Climate & Social Justice

‘Small But Mighty’ Nonprofit Clean Ocean Access is Dissolved


Middletown, R.I., resident and Clean Ocean Access volunteer Kirk Vidotto collects a water sample in the stream that runs into Newport’s popular Easton’s Beach. (COA)

MIDDLETOWN, R.I. — Clean Ocean Access (COA), a nonprofit founded with “$900 in cash in a Tupperware container” more than 10 years ago, has been dissolved, according to a board member.

Tricia Bielinski, in a Jan. 5 email, said the organization had been operating with just one board member — herself — for the past six months and that both the executive director and the marketing director had resigned in January.

“We simply do not have the people infrastructure needed to keep COA going,” Bielinski wrote. “As the sole remaining Board member staring down a rebuild that would simply be unrealistic for me given my schedule and position, I have made the decision to dissolve the COA organization.”

Pamela Cook was named COA executive director on Jan. 3, 2022. According to the announcement, Cook had “over twenty years of advancement, enrollment, and communications experience in private schools in Massachusetts.”

According to an online announcement earlier this month, Cook has been named director of advancement for the Catholic college prep Bishop Stang High School in North Dartmouth, Mass. Neither Bielinski nor Cook could not be reached for comment for this story.

At COA, Cook replaced Dave McLaughlin, who founded the nonprofit “10 years ago this month,” he said. “We had $900 in a Tupperware container, and grew that into a million-dollar organization.”

McLaughlin said he had wanted to move from executive director to program director in 2021-22, but eventually realized that position wasn’t a good fit and decided to step away from the organization he founded.

COA, which advocated for clean oceans that were accessible to everyone, has been involved in a number of environmental issues over the years, including supporting a plastic bag ban; advocating for a ban on alcohol nips; land conservation and water quality on Aquidneck Island; and shoreline access issues.

A note on COA’s LinkedIn page reads: “Clean Ocean Access has enjoyed the last ten years serving and educating the community of Greater Newport and Rhode Island as a whole. Thank you to all of our ocean loving community of dedicated volunteers, interns and donors throughout the years. Without you COA wouldn’t have been able to do the work we’ve accomplished over the years. The Clean Ocean Access Board of Directors has made the decision to dissolve the organization.”

McLaughlin said he didn’t know why the organization was shut down.

“I noticed in the fall they took all the board members off the site, and the phone stopped working. They were signs something might be happening,” said McLaughlin, who added that he was “sad, disappointed, but not surprised” by the closure.

Running a nonprofit “is a lot of work. It’s hard. It’s like pushing a ball up the hill all the time and if you don’t have momentum the ball rolls back,” he said.

According to Clean Ocean Access’s 2022 tax filing with the IRS, the most recent available, the nonprofit had assets of $805,445. Previous filings show that COA’s assets had risen consistently in recent years, growing from $323,118 in 2019 to $551, 330 in 2020 to $754,940 in 2021.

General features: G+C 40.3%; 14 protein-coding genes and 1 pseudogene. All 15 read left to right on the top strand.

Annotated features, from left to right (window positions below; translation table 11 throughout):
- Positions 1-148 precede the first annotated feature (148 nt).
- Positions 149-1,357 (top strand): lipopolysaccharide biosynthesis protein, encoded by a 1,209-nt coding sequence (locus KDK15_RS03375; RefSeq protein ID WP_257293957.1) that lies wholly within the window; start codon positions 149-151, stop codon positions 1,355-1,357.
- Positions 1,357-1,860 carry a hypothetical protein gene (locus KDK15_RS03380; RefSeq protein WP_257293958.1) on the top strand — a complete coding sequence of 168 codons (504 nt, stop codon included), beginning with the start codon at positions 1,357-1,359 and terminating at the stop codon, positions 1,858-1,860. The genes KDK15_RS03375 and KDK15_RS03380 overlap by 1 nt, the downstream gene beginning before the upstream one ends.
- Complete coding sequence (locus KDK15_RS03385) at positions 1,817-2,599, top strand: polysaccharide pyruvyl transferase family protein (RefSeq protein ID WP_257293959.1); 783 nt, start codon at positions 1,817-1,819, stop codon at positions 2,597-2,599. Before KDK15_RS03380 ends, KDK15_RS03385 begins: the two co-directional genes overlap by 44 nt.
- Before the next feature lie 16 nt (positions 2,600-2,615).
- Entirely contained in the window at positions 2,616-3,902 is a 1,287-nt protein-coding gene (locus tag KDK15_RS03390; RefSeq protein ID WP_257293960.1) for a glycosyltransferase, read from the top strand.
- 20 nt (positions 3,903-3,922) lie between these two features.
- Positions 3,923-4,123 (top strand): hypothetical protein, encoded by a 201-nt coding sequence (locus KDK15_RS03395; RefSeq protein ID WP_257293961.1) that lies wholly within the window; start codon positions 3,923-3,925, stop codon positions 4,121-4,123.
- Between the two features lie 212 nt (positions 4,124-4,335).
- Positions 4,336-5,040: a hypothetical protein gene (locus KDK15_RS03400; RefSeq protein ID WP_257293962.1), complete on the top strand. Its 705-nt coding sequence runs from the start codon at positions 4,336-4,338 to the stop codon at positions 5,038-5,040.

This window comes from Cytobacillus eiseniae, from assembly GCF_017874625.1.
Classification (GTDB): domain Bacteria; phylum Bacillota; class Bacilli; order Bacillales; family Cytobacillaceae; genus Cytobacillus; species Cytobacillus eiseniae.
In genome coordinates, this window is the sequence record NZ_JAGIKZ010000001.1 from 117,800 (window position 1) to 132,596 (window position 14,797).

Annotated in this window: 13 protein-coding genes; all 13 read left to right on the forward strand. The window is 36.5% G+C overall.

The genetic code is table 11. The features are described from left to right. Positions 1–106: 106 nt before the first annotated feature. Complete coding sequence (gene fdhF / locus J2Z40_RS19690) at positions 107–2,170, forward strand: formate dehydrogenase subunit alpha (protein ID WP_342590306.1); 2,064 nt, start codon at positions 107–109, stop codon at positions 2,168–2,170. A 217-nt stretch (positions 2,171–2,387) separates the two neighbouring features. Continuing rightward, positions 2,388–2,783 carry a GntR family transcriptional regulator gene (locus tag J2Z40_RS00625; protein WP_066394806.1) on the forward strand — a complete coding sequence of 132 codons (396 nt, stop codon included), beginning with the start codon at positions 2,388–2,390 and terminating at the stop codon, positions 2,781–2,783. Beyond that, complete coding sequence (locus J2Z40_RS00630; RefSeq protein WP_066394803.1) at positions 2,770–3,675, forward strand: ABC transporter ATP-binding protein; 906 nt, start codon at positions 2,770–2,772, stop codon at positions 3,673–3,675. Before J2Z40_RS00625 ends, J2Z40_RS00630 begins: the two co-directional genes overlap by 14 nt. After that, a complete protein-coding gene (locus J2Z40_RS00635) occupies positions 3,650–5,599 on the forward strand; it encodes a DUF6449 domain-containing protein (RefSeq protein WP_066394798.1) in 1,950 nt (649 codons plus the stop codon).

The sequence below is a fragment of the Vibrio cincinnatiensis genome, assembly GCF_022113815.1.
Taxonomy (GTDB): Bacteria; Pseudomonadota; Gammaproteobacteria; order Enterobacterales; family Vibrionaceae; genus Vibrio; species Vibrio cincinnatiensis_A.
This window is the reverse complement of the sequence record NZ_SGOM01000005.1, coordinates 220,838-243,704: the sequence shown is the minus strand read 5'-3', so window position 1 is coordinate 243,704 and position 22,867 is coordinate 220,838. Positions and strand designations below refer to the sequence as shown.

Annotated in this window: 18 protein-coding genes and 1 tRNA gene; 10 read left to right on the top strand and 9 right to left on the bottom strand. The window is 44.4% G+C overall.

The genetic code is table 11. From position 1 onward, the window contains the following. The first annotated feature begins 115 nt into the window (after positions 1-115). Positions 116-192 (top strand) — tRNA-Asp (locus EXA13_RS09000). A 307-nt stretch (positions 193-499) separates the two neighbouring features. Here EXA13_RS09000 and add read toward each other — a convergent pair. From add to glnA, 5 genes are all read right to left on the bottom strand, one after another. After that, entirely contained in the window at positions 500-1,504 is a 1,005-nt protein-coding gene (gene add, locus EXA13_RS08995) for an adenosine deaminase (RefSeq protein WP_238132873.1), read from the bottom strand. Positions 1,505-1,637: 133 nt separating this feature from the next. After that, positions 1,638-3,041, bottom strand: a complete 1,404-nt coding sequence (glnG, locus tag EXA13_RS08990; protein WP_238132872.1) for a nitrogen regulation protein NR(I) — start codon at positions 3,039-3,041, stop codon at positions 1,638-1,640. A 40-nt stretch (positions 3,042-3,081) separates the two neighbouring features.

The organization has two options as to what to do with the remaining assets: distribute them to other nonprofits or sell them, according to the IRS.

McLaughlin said while he didn’t have any insight into why the decision was made to dissolve COA, “I’m so proud of the accomplishments of the volunteers and appreciative of all the donors. We did amazing things. Those are the memories I cherish. They defined a big chapter of my life.”

In her email announcing COA’s dissolution, Bielinski wrote: “I want to THANK YOU from the bottom of my heavy heart for being any part of this small but mighty organization. COA would simply not be possible without the partnerships we’ve had over the years on all fronts from employees to volunteers, from donors to sponsors and everything else.  It is my sincere hope that we all keep the cause alive in our hearts and our actions.”

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  1. Where did the money go??? A recent article from another source said they were awarded over $3 million in the last year. Where did the money go???? What were the salaries? Inquiring minds want to know….

  2. There really is no practical oversight on non-profits. In theory the IRS has responsibility but funding for enforcement seems to be a popular thing for the Federal government to cut. (Don’t have to wonder why.) Beyond that it takes a whistleblower.

  3. I did their paddle event in ‘21 (it was actually cxlld due to hurricane so i did it solo) and in ‘22.
    I registered for the ‘23 event. I knew something wasn’t right when the fundraising page never became active. I called and emailed and never got any response. The event was canceled in a very unprofessional and noncommunicative way… It was very disappointing as I travel quite a distance for the event. The registration fee was never offered back, and, I got an odd and vague communiqu that they were keeping all the registration fees as a forced donation so to speak. It’s not the money so much, but I thought that was really rotten. Now that I know they have all this money laying around… It makes me even more angry! And again, it’s not about the money, per se… It’s about unprofessionalism, dishonesty, and lack of communication. Not OK! I think the work that this organization did and what they stood for, is amazing, and I wish they hadn’t needed to fold. I hope the money goes to similar/like causes to preserve and protect the shoreline.

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